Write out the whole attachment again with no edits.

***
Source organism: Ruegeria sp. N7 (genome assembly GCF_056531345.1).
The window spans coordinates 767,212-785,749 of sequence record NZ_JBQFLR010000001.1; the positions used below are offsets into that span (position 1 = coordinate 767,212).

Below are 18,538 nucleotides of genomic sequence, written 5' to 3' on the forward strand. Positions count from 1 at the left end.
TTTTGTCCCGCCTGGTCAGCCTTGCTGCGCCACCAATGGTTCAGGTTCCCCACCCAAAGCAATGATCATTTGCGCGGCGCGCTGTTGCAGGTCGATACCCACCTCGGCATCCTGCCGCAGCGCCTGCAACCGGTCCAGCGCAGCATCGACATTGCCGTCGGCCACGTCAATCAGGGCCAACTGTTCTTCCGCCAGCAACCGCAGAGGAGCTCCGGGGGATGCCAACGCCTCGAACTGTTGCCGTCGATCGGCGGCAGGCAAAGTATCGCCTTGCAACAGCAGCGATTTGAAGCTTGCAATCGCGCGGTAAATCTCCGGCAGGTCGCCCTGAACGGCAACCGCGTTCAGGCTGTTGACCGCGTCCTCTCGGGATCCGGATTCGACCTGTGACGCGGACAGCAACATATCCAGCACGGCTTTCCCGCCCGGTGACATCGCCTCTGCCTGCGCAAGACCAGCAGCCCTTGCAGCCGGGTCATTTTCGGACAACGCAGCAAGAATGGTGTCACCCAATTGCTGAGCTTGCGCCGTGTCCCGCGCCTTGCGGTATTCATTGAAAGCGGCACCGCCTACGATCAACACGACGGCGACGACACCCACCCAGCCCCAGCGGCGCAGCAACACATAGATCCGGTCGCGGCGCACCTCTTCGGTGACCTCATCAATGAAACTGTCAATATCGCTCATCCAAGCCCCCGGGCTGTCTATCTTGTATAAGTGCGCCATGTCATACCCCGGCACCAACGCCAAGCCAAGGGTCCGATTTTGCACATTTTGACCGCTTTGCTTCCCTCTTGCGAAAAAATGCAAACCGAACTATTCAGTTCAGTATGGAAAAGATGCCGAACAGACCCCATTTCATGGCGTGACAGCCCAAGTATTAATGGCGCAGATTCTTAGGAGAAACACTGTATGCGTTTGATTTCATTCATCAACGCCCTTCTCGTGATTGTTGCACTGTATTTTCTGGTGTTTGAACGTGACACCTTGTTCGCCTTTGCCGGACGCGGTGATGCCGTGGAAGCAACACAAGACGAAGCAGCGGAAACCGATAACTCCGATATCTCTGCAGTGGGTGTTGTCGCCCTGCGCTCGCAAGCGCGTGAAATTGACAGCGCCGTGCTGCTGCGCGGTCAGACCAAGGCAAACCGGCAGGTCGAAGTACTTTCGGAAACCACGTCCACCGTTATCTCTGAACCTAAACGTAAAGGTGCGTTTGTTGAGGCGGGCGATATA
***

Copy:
Source organism: Ruegeria sp. N7 (genome assembly GCF_056531345.1).
The window spans coordinates 767,212-785,749 of sequence record NZ_JBQFLR010000001.1; the positions used below are offsets into that span (position 1 = coordinate 767,212).

Below are 18,538 nucleotides of genomic sequence, written 5' to 3' on the forward strand. Positions count from 1 at the left end.
TTTTGTCCCGCCTGGTCAGCCTTGCTGCGCCACCAATGGTTCAGGTTCCCCACCCAAAGCAATGATCATTTGCGCGGCGCGCTGTTGCAGGTCGATACCCACCTCGGCATCCTGCCGCAGCGCCTGCAACCGGTCCAGCGCAGCATCGACATTGCCGTCGGCCACGTCAATCAGGGCCAACTGTTCTTCCGCCAGCAACCGCAGAGGAGCTCCGGGGGATGCCAACGCCTCGAACTGTTGCCGTCGATCGGCGGCAGGCAAAGTATCGCCTTGCAACAGCAGCGATTTGAAGCTTGCAATCGCGCGGTAAATCTCCGGCAGGTCGCCCTGAACGGCAACCGCGTTCAGGCTGTTGACCGCGTCCTCTCGGGATCCGGATTCGACCTGTGACGCGGACAGCAACATATCCAGCACGGCTTTCCCGCCCGGTGACATCGCCTCTGCCTGCGCAAGACCAGCAGCCCTTGCAGCCGGGTCATTTTCGGACAACGCAGCAAGAATGGTGTCACCCAATTGCTGAGCTTGCGCCGTGTCCCGCGCCTTGCGGTATTCATTGAAAGCGGCACCGCCTACGATCAACACGACGGCGACGACACCCACCCAGCCCCAGCGGCGCAGCAACACATAGATCCGGTCGCGGCGCACCTCTTCGGTGACCTCATCAATGAAACTGTCAATATCGCTCATCCAAGCCCCCGGGCTGTCTATCTTGTATAAGTGCGCCATGTCATACCCCGGCACCAACGCCAAGCCAAGGGTCCGATTTTGCACATTTTGACCGCTTTGCTTCCCTCTTGCGAAAAAATGCAAACCGAACTATTCAGTTCAGTATGGAAAAGATGCCGAACAGACCCCATTTCATGGCGTGACAGCCCAAGTATTAATGGCGCAGATTCTTAGGAGAAACACTGTATGCGTTTGATTTCATTCATCAACGCCCTTCTCGTGATTGTTGCACTGTATTTTCTGGTGTTTGAACGTGACACCTTGTTCGCCTTTGCCGGACGCGGTGATGCCGTGGAAGCAACACAAGACGAAGCAGCGGAAACCGATAACTCCGATATCTCTGCAGTGGGTGTTGTCGCCCTGCGCTCGCAAGCGCGTGAAATTGACAGCGCCGTGCTGCTGCGCGGTCAGACCAAGGCAAACCGGCAGGTCGAAGTACTTTCGGAAACCACGTCCACCGTTATCTCTGAACCTAAACGTAAAGGTGCGTTTGTTGAGGCGGGCGATATA